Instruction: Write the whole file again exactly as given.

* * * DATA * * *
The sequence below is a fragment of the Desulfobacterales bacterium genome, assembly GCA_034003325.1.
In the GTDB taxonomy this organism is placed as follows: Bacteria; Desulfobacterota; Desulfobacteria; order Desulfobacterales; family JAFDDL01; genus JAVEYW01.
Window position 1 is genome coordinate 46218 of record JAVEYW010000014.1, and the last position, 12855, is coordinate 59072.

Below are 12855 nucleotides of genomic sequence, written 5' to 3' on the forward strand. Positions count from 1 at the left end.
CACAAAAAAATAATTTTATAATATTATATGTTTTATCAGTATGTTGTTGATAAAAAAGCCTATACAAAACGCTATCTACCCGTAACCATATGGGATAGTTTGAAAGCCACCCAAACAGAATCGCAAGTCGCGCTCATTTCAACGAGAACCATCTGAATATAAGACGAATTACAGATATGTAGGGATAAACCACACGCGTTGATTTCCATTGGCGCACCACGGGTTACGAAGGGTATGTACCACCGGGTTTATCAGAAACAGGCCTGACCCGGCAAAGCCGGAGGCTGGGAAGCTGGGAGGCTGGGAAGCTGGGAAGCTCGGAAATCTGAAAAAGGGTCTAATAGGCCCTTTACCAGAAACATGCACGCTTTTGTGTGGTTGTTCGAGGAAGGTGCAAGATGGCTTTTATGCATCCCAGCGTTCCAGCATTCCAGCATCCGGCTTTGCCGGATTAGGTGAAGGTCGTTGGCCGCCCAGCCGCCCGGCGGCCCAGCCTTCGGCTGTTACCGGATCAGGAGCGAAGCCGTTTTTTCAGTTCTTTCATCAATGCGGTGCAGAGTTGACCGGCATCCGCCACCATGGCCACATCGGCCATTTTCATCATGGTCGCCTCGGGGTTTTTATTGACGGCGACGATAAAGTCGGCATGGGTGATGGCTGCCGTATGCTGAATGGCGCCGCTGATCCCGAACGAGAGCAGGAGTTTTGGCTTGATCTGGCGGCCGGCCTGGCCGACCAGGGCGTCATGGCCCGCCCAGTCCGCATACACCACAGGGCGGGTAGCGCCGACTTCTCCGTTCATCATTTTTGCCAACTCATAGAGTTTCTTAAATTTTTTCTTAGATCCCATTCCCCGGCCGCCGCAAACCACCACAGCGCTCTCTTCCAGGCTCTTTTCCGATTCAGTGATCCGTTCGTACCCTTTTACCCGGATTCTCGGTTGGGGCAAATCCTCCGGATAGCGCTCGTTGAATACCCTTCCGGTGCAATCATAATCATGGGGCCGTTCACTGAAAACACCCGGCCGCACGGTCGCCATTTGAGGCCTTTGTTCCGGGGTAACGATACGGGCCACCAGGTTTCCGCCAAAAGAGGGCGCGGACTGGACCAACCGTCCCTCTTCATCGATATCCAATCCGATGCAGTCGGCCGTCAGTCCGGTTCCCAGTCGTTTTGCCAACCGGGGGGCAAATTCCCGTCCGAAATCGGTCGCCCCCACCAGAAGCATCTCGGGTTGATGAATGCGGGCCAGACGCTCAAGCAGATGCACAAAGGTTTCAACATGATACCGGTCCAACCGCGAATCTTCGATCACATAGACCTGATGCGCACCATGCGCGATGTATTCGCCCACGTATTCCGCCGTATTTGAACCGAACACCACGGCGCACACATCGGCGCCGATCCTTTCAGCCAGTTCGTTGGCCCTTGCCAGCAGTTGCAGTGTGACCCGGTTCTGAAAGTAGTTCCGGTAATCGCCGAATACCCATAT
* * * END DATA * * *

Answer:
The sequence below is a fragment of the Desulfobacterales bacterium genome, assembly GCA_034003325.1.
In the GTDB taxonomy this organism is placed as follows: Bacteria; Desulfobacterota; Desulfobacteria; order Desulfobacterales; family JAFDDL01; genus JAVEYW01.
Window position 1 is genome coordinate 46218 of record JAVEYW010000014.1, and the last position, 12855, is coordinate 59072.

Below are 12855 nucleotides of genomic sequence, written 5' to 3' on the forward strand. Positions count from 1 at the left end.
CACAAAAAAATAATTTTATAATATTATATGTTTTATCAGTATGTTGTTGATAAAAAAGCCTATACAAAACGCTATCTACCCGTAACCATATGGGATAGTTTGAAAGCCACCCAAACAGAATCGCAAGTCGCGCTCATTTCAACGAGAACCATCTGAATATAAGACGAATTACAGATATGTAGGGATAAACCACACGCGTTGATTTCCATTGGCGCACCACGGGTTACGAAGGGTATGTACCACCGGGTTTATCAGAAACAGGCCTGACCCGGCAAAGCCGGAGGCTGGGAAGCTGGGAGGCTGGGAAGCTGGGAAGCTCGGAAATCTGAAAAAGGGTCTAATAGGCCCTTTACCAGAAACATGCACGCTTTTGTGTGGTTGTTCGAGGAAGGTGCAAGATGGCTTTTATGCATCCCAGCGTTCCAGCATTCCAGCATCCGGCTTTGCCGGATTAGGTGAAGGTCGTTGGCCGCCCAGCCGCCCGGCGGCCCAGCCTTCGGCTGTTACCGGATCAGGAGCGAAGCCGTTTTTTCAGTTCTTTCATCAATGCGGTGCAGAGTTGACCGGCATCCGCCACCATGGCCACATCGGCCATTTTCATCATGGTCGCCTCGGGGTTTTTATTGACGGCGACGATAAAGTCGGCATGGGTGATGGCTGCCGTATGCTGAATGGCGCCGCTGATCCCGAACGAGAGCAGGAGTTTTGGCTTGATCTGGCGGCCGGCCTGGCCGACCAGGGCGTCATGGCCCGCCCAGTCCGCATACACCACAGGGCGGGTAGCGCCGACTTCTCCGTTCATCATTTTTGCCAACTCATAGAGTTTCTTAAATTTTTTCTTAGATCCCATTCCCCGGCCGCCGCAAACCACCACAGCGCTCTCTTCCAGGCTCTTTTCCGATTCAGTGATCCGTTCGTACCCTTTTACCCGGATTCTCGGTTGGGGCAAATCCTCCGGATAGCGCTCGTTGAATACCCTTCCGGTGCAATCATAATCATGGGGCCGTTCACTGAAAACACCCGGCCGCACGGTCGCCATTTGAGGCCTTTGTTCCGGGGTAACGATACGGGCCACCAGGTTTCCGCCAAAAGAGGGCGCGGACTGGACCAACCGTCCCTCTTCATCGATATCCAATCCGATGCAGTCGGCCGTCAGTCCGGTTCCCAGTCGTTTTGCCAACCGGGGGGCAAATTCCCGTCCGAAATCGGTCGCCCCCACCAGAAGCATCTCGGGTTGATGAATGCGGGCCAGACGCTCAAGCAGATGCACAAAGGTTTCAACATGATACCGGTCCAACCGCGAATCTTCGATCACATAGACCTGATGCGCACCATGCGCGATGTATTCGCCCACGTATTCCGCCGTATTTGAACCGAACACCACGGCGCACACATCGGCGCCGATCCTTTCAGCCAGTTCGTTGGCCCTTGCCAGCAGTTGCAGTGTGACCCGGTTCTGAAAGTAGTTCCGGTAATCGCCGAATACCCATAT